A Gothic-styled mansion sits on the corner of H and 22nd Streets in Sacramento's Boulevard Park neighborhood. Its appearance is mysterious and secretive, and that's before you hear about the supposed dark deed which have occurred behind it doors.
The home was built sometime between 1900 and 1907, and one has to wonder when during its 100-plus history did it acquire its morbid reputation.
One of the original families that lived there was the Aden family. One of the urban myths circulated is that Dr. Aden C. Hart became crazed and annihilated his entire family.
No truth in that story. The Aden family was very prominent in the area, and Dr. Hart's father was a judge. Several of his siblings went onto practice law as well, and his older brother became a senator. He married Sarah Chase and they had no children together. He brought up her son by a former marriage. Eventually Dr. Hart and his wife moved to the San Francisco area and he died in 1954 at the age of 86, and his wife died three years later.
The home was sold sometime in the 1940s to the Amoruso family who presently hold it in trust.
During the 1970s it was known as the Martinez House even though it appears that the family with this surname rented or stayed in the house for a short amount of time during the 1960s.
The myth of a family being wiped out by the husband surfaced again, but now it was Mr. Martinez. No record of that either.
In 1972, there was an electrical fire in the garage. The house stood empty until the 1990s, which when many of dark stories surrounding it took wing. The Amoruso family still owned it and returned but would leave it empty as they live in another house they own in the area. The structure has not been maintained, thus reinforcing its spooky reputation.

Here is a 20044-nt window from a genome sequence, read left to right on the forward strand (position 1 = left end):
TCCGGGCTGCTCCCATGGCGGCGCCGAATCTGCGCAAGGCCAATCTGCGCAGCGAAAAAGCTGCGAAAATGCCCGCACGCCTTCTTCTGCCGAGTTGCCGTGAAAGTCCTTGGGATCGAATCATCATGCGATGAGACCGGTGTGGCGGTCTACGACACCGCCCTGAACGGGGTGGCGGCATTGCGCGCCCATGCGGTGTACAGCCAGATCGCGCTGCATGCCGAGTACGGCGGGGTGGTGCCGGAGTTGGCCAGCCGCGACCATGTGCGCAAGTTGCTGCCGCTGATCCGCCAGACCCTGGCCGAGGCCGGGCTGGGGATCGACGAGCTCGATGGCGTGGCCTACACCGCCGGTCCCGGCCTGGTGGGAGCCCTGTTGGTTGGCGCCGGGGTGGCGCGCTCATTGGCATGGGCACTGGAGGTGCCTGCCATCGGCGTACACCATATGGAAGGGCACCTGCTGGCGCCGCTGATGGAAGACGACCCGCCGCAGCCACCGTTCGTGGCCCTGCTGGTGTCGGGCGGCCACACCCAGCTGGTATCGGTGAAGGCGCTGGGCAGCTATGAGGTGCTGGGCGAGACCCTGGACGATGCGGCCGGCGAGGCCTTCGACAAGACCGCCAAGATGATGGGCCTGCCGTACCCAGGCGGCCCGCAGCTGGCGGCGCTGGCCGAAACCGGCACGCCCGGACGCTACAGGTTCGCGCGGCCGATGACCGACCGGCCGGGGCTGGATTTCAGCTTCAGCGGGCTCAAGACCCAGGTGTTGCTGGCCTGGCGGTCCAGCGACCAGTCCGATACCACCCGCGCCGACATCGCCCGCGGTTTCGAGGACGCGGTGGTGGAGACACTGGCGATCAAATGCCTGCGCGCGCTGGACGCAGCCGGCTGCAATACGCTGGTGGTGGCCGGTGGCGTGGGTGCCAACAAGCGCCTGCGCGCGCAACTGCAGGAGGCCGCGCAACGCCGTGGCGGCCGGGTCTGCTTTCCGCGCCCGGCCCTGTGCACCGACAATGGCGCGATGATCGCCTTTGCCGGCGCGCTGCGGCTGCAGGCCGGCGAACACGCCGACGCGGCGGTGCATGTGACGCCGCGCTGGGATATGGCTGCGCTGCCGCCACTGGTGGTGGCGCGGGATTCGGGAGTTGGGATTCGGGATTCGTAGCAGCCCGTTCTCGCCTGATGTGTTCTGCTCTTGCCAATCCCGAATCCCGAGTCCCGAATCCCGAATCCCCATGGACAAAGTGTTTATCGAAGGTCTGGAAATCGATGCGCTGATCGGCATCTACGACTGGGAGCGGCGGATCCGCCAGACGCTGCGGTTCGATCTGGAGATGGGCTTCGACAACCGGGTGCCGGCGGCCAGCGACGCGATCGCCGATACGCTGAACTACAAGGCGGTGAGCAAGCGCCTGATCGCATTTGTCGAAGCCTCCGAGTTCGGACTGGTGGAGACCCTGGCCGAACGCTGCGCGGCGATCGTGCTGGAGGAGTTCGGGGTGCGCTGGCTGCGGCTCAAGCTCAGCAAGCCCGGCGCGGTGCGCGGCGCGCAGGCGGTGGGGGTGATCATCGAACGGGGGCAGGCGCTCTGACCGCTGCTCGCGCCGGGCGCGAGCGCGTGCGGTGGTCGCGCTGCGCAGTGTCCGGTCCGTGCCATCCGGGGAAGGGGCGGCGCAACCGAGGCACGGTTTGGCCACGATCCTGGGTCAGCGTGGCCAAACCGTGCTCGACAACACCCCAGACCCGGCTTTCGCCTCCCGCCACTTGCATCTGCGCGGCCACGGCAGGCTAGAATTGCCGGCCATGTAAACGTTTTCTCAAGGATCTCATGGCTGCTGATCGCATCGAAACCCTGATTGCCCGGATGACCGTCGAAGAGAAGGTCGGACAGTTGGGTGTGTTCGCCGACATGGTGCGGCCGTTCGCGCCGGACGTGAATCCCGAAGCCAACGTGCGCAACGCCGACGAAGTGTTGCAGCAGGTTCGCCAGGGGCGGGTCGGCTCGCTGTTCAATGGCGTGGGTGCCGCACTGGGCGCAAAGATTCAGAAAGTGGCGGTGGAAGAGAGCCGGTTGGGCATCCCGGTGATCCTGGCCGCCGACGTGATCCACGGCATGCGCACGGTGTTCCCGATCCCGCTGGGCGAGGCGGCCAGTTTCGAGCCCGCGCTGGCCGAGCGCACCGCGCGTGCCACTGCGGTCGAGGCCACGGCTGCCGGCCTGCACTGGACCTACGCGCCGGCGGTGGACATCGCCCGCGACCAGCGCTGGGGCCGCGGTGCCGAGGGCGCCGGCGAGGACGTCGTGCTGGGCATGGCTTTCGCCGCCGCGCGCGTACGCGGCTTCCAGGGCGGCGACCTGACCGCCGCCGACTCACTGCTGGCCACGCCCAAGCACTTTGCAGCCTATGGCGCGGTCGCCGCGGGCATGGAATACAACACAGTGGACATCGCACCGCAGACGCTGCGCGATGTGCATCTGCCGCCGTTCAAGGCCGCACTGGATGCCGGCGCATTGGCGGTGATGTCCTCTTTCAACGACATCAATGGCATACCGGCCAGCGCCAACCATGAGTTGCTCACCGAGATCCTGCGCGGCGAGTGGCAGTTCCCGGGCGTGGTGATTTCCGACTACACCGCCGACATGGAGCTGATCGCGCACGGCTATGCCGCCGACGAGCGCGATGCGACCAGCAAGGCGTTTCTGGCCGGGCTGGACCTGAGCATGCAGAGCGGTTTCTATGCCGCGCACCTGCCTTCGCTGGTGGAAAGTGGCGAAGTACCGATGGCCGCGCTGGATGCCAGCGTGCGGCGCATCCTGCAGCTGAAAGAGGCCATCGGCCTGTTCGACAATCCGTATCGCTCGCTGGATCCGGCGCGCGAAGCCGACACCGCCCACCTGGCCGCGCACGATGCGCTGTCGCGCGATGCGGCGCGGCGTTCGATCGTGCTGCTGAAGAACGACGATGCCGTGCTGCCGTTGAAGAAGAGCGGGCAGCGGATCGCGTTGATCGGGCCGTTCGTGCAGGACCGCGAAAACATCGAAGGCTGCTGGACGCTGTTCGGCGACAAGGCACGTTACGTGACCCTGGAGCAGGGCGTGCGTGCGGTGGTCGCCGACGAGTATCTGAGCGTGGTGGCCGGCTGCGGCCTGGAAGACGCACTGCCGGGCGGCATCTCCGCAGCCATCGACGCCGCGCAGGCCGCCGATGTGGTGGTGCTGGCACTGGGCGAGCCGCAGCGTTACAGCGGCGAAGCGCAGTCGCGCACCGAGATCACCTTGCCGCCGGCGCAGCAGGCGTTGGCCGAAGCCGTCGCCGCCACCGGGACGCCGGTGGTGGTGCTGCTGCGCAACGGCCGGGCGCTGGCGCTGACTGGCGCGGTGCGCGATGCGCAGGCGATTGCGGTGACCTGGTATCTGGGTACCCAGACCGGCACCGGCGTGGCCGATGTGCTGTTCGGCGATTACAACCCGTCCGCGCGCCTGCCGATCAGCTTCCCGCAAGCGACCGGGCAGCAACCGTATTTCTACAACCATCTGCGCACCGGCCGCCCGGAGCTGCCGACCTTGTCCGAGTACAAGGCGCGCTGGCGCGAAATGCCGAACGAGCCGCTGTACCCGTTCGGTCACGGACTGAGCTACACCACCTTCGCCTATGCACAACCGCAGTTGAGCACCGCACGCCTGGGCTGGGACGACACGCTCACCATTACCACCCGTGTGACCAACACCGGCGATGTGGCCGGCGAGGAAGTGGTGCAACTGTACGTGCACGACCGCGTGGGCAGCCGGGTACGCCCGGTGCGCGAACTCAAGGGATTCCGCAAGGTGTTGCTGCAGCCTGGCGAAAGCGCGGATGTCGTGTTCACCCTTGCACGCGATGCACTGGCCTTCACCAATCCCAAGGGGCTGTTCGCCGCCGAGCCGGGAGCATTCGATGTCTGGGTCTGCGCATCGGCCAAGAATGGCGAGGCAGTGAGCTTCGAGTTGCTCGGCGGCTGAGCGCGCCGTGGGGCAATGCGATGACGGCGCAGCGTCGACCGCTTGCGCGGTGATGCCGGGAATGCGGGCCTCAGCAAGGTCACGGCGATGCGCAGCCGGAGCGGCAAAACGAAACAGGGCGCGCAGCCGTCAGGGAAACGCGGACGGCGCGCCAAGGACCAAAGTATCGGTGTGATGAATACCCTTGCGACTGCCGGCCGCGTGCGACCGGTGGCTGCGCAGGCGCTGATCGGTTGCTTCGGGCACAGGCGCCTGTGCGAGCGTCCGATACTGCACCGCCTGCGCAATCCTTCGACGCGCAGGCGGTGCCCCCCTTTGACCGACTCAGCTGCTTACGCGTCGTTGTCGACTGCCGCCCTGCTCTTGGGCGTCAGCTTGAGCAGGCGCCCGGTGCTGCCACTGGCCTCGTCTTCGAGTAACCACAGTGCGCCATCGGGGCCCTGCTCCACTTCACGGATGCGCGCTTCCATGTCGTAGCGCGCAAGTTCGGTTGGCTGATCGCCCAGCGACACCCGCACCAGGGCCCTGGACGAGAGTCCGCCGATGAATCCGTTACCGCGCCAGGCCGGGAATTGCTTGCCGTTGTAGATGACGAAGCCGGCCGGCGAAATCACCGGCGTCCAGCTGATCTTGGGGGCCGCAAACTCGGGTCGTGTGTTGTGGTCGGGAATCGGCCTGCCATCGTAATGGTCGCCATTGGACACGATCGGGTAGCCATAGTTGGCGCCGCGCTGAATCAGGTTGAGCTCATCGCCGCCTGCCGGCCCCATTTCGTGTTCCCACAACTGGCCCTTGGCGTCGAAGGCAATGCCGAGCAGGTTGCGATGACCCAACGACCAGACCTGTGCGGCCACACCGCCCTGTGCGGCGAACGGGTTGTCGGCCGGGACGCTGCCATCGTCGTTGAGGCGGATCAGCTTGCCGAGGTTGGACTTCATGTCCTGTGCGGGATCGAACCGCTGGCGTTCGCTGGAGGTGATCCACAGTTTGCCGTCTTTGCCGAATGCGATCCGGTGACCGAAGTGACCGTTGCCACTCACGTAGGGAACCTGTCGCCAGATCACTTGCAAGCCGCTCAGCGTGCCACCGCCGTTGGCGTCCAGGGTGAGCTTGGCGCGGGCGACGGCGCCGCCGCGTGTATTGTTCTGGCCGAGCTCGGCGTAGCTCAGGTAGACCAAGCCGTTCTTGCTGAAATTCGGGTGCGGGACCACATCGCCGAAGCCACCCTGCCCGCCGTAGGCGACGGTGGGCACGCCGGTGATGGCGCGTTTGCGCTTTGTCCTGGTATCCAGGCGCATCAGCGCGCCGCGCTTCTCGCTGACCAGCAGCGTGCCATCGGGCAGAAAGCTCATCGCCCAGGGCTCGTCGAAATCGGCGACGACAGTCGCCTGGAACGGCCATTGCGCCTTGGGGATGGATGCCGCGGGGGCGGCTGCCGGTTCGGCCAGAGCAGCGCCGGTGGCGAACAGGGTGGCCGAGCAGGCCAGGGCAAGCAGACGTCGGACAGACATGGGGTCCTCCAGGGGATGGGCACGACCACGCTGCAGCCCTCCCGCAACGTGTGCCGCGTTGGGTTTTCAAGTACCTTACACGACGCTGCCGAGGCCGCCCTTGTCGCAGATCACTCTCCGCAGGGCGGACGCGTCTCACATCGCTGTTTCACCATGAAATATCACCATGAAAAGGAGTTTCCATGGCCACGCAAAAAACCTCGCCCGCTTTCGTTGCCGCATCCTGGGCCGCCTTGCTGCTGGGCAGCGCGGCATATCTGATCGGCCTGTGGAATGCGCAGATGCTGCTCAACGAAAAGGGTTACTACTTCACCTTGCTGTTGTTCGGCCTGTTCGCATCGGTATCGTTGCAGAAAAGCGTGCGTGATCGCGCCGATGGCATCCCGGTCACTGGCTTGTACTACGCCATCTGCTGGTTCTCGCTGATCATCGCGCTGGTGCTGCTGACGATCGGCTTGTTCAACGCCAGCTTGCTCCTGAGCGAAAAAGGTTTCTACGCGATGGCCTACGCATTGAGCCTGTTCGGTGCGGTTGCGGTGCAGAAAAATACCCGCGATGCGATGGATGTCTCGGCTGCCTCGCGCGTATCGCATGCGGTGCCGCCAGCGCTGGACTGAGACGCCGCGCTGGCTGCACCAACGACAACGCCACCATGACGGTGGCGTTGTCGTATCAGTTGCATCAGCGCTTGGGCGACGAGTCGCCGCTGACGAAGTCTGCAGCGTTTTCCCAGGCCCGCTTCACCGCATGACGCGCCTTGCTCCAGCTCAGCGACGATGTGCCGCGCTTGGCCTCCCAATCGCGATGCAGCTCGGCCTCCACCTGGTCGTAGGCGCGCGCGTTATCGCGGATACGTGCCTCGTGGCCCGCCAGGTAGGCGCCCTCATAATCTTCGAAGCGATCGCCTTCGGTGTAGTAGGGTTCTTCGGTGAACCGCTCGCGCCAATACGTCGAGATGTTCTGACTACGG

Of all the ghosts that have been reported at this house there is only one that has some whiff of truth in which there is a phantom of an Asian man dressed in white coat reported. In 1910 Dr. Aden did have a Japanese servant living in the house named Kikus Hamamoto. The only other occupants were his wife Sarah and his stepson.
In 1913, between 3rd, 4th and L Street and Capitol Avenue the area was known as Japan Alley.
However grisly, murder of the foulest kind was not unheard of in this area of Sacramento as the following story published on December 7, 1914 in the Modesto Evening News confirms. The location of this event was less than a mile from the Aden House on H Street.
The police today began a search for the killer of Margaret Milling, aged ten. She was murdered Saturday after she had been mistreated (euphemism for rape).
The pastor of the German Lutheran church on L Street had given the unemployed man David Fountain, 52, a job only five weeks before. The pastor had already noticed that he had a very odd look in his eyes, and had reprimanded him for looking at the young girls who attended the church.
Dr. Oehler the pastor told police that when he was led to the body by Fountain, the child was so battered and bloody that he could not recognize that it was Margaret Milling, however Fountain immediately identified her. The pastor told police that he made frantic efforts to revive her hoping she was still alive but Fountain tried to discourage him saying: "She is dead. There is no use working over her. I know she's dead. I can tell by looking at her. There is no use". When Oehler ask him how he knew he responded by saying he had seen "lots of such things".